A self-cutting teenager.



How to Cite

Bonifazi E. 2016. A self-cutting teenager. Eur. J. Pediat. Dermatol. 26 (1):58-9. 10.26326/2281-9649.26.1.1201.


Bonifazi E.
pp. 58-9


A self-destructive behavior, and in particular self-cutting the skin is not exceptional and typically begins in adolescence. A multicenter survey conducted on over 12,000 European teenagers (1) showed that 27.6% had carried out voluntarily the injuries, most occasionally, 7.8% on a repetitive basis. The lesions may be parallel or crossed, more or less deep cuts or drawings or inscriptions. The teenager who cuts does not make that to show others his/her injuries as happening in dermatitis artefacta. For this reason he/she does not choose sites exposed as the face and hands, but the most accessible sites that can be hidden, so mainly the limbs, particularly the wrists, forearms and arms prevalently on the non-dominant limb, thighs and legs. The lesions are then discovered by chance; on the other hand, the teenager who cuts him/herself publicly, in visible locations or that flaunts the injuries and continues to carry out them repetitively has a borderline personality or psychiatric disorders (2). The self-cutting teenager procures secretly the injuries not to attract the attention of others as in dermatitis artefacta, but as a remedy to a situation of psychological stress, resorting to physical pain to silence a stressful psychological situation, for example feelings that cause anxiety, anger, depression (2).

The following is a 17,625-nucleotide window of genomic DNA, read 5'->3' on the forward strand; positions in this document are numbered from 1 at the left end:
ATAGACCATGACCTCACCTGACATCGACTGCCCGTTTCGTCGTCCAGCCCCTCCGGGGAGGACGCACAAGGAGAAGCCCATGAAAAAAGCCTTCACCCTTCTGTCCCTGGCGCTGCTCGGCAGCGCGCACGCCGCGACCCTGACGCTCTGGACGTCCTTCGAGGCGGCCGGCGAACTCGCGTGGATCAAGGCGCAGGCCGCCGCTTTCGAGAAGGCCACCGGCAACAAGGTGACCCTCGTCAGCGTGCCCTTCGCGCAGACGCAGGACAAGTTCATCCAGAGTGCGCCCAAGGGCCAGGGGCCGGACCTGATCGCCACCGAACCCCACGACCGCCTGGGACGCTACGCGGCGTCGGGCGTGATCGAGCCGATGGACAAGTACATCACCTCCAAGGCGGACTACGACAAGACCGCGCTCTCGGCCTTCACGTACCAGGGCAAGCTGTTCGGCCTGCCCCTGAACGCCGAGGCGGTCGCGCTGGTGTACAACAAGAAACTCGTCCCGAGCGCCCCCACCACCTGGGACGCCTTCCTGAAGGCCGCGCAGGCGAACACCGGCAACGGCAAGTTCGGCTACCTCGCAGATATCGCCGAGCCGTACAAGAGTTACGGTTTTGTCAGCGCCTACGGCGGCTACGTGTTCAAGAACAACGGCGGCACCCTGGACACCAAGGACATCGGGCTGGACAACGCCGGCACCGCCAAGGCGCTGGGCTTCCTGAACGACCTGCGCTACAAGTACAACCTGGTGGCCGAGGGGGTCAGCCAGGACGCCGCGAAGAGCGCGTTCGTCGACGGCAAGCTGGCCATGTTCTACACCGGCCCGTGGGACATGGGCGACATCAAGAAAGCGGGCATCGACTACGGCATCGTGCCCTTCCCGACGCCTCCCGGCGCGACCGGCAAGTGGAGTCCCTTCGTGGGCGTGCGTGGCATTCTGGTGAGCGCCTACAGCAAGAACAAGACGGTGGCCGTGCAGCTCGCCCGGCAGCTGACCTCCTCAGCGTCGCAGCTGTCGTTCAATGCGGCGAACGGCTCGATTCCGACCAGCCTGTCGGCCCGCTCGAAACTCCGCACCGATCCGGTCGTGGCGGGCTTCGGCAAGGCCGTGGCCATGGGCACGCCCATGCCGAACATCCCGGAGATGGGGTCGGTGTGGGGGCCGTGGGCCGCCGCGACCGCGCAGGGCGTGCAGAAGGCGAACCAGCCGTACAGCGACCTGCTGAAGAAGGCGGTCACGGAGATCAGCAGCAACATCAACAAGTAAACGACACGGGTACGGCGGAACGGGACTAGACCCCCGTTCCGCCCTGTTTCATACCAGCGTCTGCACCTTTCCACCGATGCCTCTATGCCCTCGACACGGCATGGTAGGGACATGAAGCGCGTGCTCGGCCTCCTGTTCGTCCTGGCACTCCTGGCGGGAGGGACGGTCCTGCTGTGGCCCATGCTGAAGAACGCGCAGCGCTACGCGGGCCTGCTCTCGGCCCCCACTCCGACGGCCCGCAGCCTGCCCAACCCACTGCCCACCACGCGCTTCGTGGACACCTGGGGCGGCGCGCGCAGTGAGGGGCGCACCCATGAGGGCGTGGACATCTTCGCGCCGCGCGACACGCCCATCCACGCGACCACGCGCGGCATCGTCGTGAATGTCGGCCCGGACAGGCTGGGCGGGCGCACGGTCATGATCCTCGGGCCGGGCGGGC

Self harm, Teenager